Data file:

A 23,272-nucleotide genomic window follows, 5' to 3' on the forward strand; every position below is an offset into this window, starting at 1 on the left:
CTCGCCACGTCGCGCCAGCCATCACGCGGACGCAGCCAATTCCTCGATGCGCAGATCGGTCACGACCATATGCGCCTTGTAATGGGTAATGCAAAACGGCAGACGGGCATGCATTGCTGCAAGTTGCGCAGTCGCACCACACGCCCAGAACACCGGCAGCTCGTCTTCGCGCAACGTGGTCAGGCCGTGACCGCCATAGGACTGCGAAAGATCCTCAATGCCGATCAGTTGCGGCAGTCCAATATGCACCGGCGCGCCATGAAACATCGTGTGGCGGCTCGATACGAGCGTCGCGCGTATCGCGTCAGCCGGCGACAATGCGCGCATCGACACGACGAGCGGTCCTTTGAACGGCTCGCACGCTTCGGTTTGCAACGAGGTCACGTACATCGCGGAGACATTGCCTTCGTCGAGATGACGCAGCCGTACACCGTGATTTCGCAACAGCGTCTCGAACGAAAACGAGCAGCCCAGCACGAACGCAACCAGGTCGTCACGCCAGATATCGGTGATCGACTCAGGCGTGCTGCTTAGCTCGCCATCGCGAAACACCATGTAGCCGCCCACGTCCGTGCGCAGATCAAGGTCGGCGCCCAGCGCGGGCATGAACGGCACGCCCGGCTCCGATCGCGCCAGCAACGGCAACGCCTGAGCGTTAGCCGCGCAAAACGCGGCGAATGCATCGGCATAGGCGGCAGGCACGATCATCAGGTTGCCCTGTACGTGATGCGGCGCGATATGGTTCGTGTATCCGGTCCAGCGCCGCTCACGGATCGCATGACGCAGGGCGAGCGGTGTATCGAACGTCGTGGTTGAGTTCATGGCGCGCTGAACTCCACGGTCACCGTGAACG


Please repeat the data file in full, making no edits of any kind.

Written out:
A 23,272-nucleotide genomic window follows, 5' to 3' on the forward strand; every position below is an offset into this window, starting at 1 on the left:
CTCGCCACGTCGCGCCAGCCATCACGCGGACGCAGCCAATTCCTCGATGCGCAGATCGGTCACGACCATATGCGCCTTGTAATGGGTAATGCAAAACGGCAGACGGGCATGCATTGCTGCAAGTTGCGCAGTCGCACCACACGCCCAGAACACCGGCAGCTCGTCTTCGCGCAACGTGGTCAGGCCGTGACCGCCATAGGACTGCGAAAGATCCTCAATGCCGATCAGTTGCGGCAGTCCAATATGCACCGGCGCGCCATGAAACATCGTGTGGCGGCTCGATACGAGCGTCGCGCGTATCGCGTCAGCCGGCGACAATGCGCGCATCGACACGACGAGCGGTCCTTTGAACGGCTCGCACGCTTCGGTTTGCAACGAGGTCACGTACATCGCGGAGACATTGCCTTCGTCGAGATGACGCAGCCGTACACCGTGATTTCGCAACAGCGTCTCGAACGAAAACGAGCAGCCCAGCACGAACGCAACCAGGTCGTCACGCCAGATATCGGTGATCGACTCAGGCGTGCTGCTTAGCTCGCCATCGCGAAACACCATGTAGCCGCCCACGTCCGTGCGCAGATCAAGGTCGGCGCCCAGCGCGGGCATGAACGGCACGCCCGGCTCCGATCGCGCCAGCAACGGCAACGCCTGAGCGTTAGCCGCGCAAAACGCGGCGAATGCATCGGCATAGGCGGCAGGCACGATCATCAGGTTGCCCTGTACGTGATGCGGCGCGATATGGTTCGTGTATCCGGTCCAGCGCCGCTCACGGATCGCATGACGCAGGGCGAGCGGTGTATCGAACGTCGTGGTTGAGTTCATGGCGCGCTGAACTCCACGGTCACCGTGAACG